I recently made these homely little sandwich cookies, Carrot Cake Whoopie Pies. The recipe came from Sunset Magazine. I made it gluten free with a straight substitution of my GF baking blend for the all-purpose flour called for in the recipe and the addition of some xanthum gum. (I also left out the coconut, as we aren't fans.) We were celebrating both Ryan's Birthday and the Timbers home opener, hence the flag. We had a nice little group of folks over before the game for a BBQ and I'm proud to say that the whoopie pies received rave reviews all around. (So did the strawberry rhubarb pie made by our friend April.)
Apparently I'm right on trend with this dessert. I really wanted to make something special for Ryan. If I wanted to partake, it had to be something that could easily be made GF. It also had to be something other than chocolate, for which I've totally lost my taste. Ryan loves cream cheese frosting, so a dessert using that would be in order. Then I remembered that early in our marriage I used to make Ryan carrot cakes. Wouldn't it be fun to recapture those flavors, but maybe in a sandwich cookie? Then, upon opening my latest issue of Sunset, there was the exact recipe I had envisioned.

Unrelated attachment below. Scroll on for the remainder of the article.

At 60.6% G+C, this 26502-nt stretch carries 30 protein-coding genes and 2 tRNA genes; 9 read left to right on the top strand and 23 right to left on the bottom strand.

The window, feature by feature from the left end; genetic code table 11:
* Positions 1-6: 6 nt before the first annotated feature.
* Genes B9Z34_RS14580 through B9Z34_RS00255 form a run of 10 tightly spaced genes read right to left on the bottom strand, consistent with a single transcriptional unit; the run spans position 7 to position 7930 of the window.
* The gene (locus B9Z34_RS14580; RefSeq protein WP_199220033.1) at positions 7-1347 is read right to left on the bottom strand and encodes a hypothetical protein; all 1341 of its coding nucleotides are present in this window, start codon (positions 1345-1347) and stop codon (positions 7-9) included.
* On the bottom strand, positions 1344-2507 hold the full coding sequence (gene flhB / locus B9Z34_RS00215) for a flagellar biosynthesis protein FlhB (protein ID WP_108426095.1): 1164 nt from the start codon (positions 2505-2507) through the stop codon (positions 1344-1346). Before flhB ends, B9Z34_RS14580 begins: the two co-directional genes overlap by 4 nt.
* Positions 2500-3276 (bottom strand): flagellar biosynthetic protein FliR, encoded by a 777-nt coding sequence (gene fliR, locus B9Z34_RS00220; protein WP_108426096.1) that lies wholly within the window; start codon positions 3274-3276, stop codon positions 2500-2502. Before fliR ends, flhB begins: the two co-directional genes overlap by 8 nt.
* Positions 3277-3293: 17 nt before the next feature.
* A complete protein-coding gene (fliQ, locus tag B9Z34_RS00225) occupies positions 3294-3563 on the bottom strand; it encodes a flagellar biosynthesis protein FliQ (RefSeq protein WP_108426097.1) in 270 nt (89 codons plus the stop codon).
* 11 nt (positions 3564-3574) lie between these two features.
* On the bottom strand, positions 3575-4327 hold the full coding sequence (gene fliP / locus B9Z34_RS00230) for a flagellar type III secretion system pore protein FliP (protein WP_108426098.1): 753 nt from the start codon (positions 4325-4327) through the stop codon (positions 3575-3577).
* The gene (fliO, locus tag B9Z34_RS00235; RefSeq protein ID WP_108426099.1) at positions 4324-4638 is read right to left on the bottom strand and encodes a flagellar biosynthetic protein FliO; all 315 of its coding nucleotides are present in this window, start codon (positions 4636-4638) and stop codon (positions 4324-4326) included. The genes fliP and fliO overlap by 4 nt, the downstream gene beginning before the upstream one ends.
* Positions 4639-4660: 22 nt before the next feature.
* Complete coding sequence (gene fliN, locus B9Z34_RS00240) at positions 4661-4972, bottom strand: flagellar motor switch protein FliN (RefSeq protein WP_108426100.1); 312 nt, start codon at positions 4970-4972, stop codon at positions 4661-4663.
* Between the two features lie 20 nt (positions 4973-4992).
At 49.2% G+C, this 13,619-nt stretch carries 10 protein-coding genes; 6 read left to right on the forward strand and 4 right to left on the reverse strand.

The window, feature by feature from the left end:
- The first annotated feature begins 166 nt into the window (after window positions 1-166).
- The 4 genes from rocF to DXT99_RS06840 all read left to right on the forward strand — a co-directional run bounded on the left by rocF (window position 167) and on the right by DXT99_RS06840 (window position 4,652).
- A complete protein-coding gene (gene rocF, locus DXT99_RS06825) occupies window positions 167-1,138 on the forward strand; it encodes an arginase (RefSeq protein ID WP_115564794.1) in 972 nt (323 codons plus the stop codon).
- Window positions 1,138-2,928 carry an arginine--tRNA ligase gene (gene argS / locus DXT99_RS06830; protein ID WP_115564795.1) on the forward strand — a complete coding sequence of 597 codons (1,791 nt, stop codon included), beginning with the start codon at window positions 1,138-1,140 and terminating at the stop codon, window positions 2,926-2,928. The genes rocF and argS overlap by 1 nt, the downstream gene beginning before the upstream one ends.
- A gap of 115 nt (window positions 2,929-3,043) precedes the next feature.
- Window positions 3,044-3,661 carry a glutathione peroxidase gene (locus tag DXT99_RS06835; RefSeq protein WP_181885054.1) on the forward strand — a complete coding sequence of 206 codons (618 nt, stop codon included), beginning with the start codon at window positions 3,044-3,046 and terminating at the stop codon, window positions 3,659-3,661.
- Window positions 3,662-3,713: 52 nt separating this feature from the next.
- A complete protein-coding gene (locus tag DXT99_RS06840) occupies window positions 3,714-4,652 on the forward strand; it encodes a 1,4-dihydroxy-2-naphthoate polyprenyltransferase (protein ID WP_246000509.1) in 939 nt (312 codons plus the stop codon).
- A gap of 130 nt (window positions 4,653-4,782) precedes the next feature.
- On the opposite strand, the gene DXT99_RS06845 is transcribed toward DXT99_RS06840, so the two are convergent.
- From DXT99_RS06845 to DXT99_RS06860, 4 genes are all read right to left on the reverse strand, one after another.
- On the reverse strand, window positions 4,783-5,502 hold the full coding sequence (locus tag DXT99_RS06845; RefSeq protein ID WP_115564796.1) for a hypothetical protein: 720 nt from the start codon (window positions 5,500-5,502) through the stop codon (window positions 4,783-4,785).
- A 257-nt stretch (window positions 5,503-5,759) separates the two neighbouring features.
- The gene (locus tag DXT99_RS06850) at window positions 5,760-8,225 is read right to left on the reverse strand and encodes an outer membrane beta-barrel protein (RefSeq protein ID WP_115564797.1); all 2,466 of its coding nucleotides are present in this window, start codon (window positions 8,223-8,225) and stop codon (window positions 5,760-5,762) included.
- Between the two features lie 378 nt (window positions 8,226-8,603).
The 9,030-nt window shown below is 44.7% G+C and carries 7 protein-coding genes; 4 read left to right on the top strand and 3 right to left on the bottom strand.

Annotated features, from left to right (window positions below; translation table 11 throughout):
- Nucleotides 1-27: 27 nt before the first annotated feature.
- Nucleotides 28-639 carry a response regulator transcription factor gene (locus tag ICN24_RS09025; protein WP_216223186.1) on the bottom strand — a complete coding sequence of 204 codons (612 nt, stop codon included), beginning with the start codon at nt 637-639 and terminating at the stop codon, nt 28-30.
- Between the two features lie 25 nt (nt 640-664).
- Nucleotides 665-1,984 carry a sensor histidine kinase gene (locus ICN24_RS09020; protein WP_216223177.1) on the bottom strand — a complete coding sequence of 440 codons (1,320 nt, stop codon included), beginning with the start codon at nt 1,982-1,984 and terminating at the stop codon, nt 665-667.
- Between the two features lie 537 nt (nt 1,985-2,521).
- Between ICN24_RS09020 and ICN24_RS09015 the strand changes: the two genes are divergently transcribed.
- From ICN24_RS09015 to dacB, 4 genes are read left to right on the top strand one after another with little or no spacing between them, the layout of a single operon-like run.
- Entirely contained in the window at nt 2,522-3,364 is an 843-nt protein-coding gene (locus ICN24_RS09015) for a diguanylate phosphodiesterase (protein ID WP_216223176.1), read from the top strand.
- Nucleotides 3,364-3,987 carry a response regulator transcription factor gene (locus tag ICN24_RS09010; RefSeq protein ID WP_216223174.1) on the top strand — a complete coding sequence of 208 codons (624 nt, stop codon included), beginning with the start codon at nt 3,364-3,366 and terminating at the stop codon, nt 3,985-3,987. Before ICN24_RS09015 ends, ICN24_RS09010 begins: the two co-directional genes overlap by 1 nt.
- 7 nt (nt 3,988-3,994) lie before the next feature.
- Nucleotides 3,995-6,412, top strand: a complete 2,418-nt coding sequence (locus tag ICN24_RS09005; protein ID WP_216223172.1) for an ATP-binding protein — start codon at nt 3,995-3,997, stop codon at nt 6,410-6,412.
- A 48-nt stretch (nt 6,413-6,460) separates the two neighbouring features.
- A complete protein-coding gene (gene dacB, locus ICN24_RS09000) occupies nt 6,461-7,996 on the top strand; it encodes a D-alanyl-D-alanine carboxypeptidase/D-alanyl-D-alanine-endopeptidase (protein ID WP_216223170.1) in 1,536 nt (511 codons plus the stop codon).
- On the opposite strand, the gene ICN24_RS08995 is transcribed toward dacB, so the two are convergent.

Shortly after finding my recipe, I happened to be in Trader Joe's and noticed that they had beat me to the punch. They are currently selling "Inside Out Carrot Cakes." ( I heard somewhere that they are actually pretty good.) For about a half second, I thought about just buying their version, but quickly cast the idea aside. What's the fun in buying the cookies? How would that be special? And of course, TJ's cookies weren't gluten free.
After all was said and done, as I perused the May issue of Bon Appetit, I found a recipe for Carrot Cake Cookies with Cream Cheese Frosting. The recipe hasn't yet been posted to Epicurious, but I did find an "Inside Out Carrot Cake Cookies" recipe originally published in Gourmet in 2004.
Have I convinced you yet to try making your own? Carrots are in season right now. You should really pick up a bunch, choose a recipe, and get to work making a batch. Really. Go. Now.